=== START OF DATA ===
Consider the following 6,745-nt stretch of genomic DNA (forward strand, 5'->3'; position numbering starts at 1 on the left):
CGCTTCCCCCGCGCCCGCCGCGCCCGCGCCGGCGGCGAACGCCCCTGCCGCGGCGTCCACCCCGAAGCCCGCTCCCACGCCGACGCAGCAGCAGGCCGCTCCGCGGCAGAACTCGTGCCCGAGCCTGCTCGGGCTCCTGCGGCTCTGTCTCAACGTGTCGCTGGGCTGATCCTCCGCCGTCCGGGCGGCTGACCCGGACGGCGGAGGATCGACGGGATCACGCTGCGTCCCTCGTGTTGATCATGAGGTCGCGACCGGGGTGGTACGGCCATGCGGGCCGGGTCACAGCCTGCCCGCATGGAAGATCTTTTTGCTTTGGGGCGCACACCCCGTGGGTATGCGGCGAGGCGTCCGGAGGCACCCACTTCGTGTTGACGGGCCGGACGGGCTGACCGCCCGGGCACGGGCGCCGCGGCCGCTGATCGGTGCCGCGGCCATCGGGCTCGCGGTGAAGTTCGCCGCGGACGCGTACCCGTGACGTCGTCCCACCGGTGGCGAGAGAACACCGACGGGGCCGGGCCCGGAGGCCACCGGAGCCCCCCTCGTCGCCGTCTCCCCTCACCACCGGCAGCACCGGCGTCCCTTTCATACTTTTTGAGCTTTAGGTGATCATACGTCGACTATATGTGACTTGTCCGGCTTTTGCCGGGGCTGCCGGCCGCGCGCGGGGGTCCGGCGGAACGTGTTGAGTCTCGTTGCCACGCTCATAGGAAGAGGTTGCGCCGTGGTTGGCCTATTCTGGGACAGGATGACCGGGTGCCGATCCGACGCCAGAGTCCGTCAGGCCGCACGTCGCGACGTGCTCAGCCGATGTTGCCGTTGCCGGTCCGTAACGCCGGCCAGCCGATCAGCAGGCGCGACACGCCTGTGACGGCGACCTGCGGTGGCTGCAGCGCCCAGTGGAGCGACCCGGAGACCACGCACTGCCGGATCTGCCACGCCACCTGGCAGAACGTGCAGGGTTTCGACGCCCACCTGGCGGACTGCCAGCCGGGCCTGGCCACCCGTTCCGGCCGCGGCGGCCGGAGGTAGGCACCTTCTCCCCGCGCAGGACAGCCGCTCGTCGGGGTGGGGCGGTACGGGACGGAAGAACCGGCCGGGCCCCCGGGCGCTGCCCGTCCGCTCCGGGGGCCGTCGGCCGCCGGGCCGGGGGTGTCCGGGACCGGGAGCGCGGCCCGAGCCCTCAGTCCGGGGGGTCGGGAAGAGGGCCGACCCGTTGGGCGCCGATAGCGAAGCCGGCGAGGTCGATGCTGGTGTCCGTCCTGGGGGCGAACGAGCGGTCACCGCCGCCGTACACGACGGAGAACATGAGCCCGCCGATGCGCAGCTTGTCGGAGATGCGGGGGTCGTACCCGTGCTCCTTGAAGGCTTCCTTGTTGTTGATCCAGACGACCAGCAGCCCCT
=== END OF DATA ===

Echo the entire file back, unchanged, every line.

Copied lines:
Consider the following 6,745-nt stretch of genomic DNA (forward strand, 5'->3'; position numbering starts at 1 on the left):
CGCTTCCCCCGCGCCCGCCGCGCCCGCGCCGGCGGCGAACGCCCCTGCCGCGGCGTCCACCCCGAAGCCCGCTCCCACGCCGACGCAGCAGCAGGCCGCTCCGCGGCAGAACTCGTGCCCGAGCCTGCTCGGGCTCCTGCGGCTCTGTCTCAACGTGTCGCTGGGCTGATCCTCCGCCGTCCGGGCGGCTGACCCGGACGGCGGAGGATCGACGGGATCACGCTGCGTCCCTCGTGTTGATCATGAGGTCGCGACCGGGGTGGTACGGCCATGCGGGCCGGGTCACAGCCTGCCCGCATGGAAGATCTTTTTGCTTTGGGGCGCACACCCCGTGGGTATGCGGCGAGGCGTCCGGAGGCACCCACTTCGTGTTGACGGGCCGGACGGGCTGACCGCCCGGGCACGGGCGCCGCGGCCGCTGATCGGTGCCGCGGCCATCGGGCTCGCGGTGAAGTTCGCCGCGGACGCGTACCCGTGACGTCGTCCCACCGGTGGCGAGAGAACACCGACGGGGCCGGGCCCGGAGGCCACCGGAGCCCCCCTCGTCGCCGTCTCCCCTCACCACCGGCAGCACCGGCGTCCCTTTCATACTTTTTGAGCTTTAGGTGATCATACGTCGACTATATGTGACTTGTCCGGCTTTTGCCGGGGCTGCCGGCCGCGCGCGGGGGTCCGGCGGAACGTGTTGAGTCTCGTTGCCACGCTCATAGGAAGAGGTTGCGCCGTGGTTGGCCTATTCTGGGACAGGATGACCGGGTGCCGATCCGACGCCAGAGTCCGTCAGGCCGCACGTCGCGACGTGCTCAGCCGATGTTGCCGTTGCCGGTCCGTAACGCCGGCCAGCCGATCAGCAGGCGCGACACGCCTGTGACGGCGACCTGCGGTGGCTGCAGCGCCCAGTGGAGCGACCCGGAGACCACGCACTGCCGGATCTGCCACGCCACCTGGCAGAACGTGCAGGGTTTCGACGCCCACCTGGCGGACTGCCAGCCGGGCCTGGCCACCCGTTCCGGCCGCGGCGGCCGGAGGTAGGCACCTTCTCCCCGCGCAGGACAGCCGCTCGTCGGGGTGGGGCGGTACGGGACGGAAGAACCGGCCGGGCCCCCGGGCGCTGCCCGTCCGCTCCGGGGGCCGTCGGCCGCCGGGCCGGGGGTGTCCGGGACCGGGAGCGCGGCCCGAGCCCTCAGTCCGGGGGGTCGGGAAGAGGGCCGACCCGTTGGGCGCCGATAGCGAAGCCGGCGAGGTCGATGCTGGTGTCCGTCCTGGGGGCGAACGAGCGGTCACCGCCGCCGTACACGACGGAGAACATGAGCCCGCCGATGCGCAGCTTGTCGGAGATGCGGGGGTCGTACCCGTGCTCCTTGAAGGCTTCCTTGTTGTTGATCCAGACGACCAGCAGCCCCT